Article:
There is no greater grief than the loss of a loved one. Although a universal human experience, it can be impossible to predict how we will react in the aftermath—how our mental health will decline, how our bodies will weaken. Grief recovery is not a linear process, so how can we find our own path to healing?
This month, we are inspired to share Nicole’s story of coping with the loss of her father. Finding a spark of hope in an unexpected place, here is how she began using exercise as her medicine to “run” towards grief recovery:
Hi fit52 fam,
My name is Nicole McComic and I am from Waterford, Connecticut.
I’m an elementary school teacher for health and physical education, a girls’ lacrosse coach, a yoga teacher, and a Special Olympics unified sports coach. Health and wellness are my passions—I teach it, preach it, coach it, need it.
In 2012, when I was 17, I witnessed my dad take his last breath after suffering sudden cardiac arrest. He was 43. After his passing, I was numb and filled with the darkest sadness I have ever felt. The sadness was so heavy that I couldn’t get out of bed. Then one morning, underneath that big depressive mess, I oddly felt the urge to get outside and…go for a run. This was not something I did—I played lacrosse in high school, but I despised running and never thought of it as an activity that could actually make me feel good.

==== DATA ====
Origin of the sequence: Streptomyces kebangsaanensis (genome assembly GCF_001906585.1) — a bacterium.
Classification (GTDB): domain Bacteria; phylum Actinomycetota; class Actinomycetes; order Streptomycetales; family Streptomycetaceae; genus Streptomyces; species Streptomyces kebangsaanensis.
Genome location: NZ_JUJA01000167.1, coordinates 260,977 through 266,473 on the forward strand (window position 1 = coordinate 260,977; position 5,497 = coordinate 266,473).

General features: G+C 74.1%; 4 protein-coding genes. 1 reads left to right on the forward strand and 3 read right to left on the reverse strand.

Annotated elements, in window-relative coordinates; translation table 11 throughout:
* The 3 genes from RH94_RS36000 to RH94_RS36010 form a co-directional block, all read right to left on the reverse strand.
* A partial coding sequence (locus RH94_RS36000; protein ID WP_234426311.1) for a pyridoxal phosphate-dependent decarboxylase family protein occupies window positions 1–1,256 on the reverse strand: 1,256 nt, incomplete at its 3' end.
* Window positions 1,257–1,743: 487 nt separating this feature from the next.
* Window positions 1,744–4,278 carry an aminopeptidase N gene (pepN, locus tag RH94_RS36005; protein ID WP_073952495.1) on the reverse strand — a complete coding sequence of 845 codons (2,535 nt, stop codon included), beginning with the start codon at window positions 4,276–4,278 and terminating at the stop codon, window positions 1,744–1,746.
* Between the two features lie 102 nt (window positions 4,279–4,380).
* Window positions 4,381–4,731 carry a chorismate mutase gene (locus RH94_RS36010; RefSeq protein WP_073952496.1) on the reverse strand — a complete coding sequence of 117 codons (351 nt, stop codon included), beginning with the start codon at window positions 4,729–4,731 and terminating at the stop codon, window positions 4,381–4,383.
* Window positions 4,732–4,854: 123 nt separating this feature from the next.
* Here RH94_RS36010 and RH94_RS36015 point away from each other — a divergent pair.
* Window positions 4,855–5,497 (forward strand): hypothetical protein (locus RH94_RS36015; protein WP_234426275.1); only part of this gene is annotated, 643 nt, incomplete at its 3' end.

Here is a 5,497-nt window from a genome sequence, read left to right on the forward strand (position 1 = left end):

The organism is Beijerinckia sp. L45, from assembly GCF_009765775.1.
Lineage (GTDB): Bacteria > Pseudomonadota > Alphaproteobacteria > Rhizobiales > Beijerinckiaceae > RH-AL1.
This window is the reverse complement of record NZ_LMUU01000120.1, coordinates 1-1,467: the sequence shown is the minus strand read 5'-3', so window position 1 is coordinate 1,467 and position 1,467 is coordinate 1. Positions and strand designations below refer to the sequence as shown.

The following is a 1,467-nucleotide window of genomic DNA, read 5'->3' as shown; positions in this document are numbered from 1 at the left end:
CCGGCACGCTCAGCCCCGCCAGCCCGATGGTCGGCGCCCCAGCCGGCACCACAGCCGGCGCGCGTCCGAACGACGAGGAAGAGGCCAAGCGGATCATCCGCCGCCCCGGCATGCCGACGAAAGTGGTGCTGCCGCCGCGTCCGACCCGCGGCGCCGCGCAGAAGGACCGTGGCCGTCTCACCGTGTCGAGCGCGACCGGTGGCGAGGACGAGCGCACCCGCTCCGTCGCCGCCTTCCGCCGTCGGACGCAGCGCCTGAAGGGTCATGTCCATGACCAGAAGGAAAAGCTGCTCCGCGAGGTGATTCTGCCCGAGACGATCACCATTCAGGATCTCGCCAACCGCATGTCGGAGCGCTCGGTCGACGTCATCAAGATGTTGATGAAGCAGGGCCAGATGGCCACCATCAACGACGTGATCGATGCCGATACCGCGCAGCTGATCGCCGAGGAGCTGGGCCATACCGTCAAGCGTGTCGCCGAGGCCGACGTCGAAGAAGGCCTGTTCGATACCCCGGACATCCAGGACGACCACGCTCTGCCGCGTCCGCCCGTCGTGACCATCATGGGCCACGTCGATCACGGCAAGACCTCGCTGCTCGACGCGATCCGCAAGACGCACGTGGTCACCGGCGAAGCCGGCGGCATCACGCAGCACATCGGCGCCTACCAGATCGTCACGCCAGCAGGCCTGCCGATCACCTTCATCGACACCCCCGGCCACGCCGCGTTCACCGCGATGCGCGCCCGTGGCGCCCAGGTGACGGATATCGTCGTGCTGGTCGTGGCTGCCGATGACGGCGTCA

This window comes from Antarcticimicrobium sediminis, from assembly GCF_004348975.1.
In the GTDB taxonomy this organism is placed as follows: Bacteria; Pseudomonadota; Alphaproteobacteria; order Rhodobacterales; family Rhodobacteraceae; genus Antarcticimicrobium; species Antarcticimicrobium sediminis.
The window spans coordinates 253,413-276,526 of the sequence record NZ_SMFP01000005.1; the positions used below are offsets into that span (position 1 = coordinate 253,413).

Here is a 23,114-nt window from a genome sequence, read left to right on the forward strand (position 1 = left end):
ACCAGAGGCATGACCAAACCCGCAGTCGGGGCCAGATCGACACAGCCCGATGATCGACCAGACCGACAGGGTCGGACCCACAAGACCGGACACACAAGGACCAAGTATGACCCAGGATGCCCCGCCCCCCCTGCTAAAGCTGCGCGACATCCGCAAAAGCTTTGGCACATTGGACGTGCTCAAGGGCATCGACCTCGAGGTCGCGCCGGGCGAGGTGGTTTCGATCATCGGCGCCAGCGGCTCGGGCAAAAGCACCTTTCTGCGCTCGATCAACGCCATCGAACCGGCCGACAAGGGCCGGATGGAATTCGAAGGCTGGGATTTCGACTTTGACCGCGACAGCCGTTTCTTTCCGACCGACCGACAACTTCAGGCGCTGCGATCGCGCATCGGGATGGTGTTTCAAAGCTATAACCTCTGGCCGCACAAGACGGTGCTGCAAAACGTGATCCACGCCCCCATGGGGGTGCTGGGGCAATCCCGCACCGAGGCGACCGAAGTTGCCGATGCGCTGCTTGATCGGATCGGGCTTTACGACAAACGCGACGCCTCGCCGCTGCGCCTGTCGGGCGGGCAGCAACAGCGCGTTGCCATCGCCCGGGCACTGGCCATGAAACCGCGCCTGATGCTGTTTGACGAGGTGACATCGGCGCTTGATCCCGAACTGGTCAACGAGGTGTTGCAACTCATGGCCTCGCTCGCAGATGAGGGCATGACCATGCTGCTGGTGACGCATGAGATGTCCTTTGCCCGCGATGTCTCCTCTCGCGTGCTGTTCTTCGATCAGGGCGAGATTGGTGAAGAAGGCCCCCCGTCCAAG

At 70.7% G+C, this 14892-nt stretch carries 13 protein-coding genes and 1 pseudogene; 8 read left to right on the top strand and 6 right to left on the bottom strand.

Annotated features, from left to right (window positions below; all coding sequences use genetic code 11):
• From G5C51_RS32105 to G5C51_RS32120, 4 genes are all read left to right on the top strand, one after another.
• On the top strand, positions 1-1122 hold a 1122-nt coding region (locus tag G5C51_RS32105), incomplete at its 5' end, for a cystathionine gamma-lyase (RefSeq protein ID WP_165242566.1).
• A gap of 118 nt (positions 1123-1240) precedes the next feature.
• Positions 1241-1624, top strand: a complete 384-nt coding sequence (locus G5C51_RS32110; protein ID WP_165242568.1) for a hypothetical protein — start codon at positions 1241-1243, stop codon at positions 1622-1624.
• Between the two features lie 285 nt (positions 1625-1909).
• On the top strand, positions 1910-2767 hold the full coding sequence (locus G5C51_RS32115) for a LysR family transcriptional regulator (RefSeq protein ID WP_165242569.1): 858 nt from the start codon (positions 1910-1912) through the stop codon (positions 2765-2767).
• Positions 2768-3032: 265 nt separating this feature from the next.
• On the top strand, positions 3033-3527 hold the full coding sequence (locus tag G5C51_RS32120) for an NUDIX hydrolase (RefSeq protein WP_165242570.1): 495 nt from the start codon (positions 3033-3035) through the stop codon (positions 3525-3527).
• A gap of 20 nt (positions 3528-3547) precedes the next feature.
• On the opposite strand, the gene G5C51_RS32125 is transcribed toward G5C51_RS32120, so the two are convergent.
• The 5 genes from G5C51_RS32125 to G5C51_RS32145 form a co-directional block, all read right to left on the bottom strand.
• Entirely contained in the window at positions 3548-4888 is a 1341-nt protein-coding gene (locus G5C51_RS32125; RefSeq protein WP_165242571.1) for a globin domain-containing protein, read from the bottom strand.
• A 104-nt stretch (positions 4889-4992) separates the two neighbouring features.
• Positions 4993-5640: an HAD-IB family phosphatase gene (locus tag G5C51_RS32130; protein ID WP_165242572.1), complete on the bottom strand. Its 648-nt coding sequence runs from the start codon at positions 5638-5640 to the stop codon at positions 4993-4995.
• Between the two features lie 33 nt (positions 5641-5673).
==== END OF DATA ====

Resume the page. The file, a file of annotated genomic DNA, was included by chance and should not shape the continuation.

That morning, I laced up and went for a run. It was painful, but that’s just it…dealing with grief isn’t easy. Grieving the loss of my father was painful. So I kept running. It got me out of my house, out of my mind, and into my body. It was as if I was combatting my unbearable loss with transformative, healthy sweat and pain. That was the last morning I felt that deep, heavy cloud of grief.
When the world feels heavy and you don’t want to get out of bed, all you have to do is lace up your sneakers.
Those miles I ran after my dad passed saved me. The goals I began crushing were so fulfilling. I began to see my body and mind transform, creating a healthier, more confident self overall. I ran my first 5k later that year, and the next year, I ran my first half marathon. Fast forward to today, and I’ve run 20 half marathons and 4 full marathons!
I recognize now that physical fitness was essential in my grieving and healing process, changing my life in beautiful ways. Along with running, practicing yoga and fit52’s strength training have helped me cope with the lifelong journey of grief recovery. As a health and physical education teacher, I want to teach, inspire, and pass these tools on to others to change their lives. I want them to find the “medicine” in movement and the healing it aids, just like I did.
To those of you trying to find your own path to personal wellness, find what makes your soul healthy and happy. Motivation is not key—dedication is, and you deserve to prioritize your well-being every single day. Try new things, set goals, and remember: when the world feels heavy and you don’t want to get out of bed, all you have to do is lace up your sneakers.
Connect with me on Instagram to learn more about my journey. I’d love to hear yours as well.
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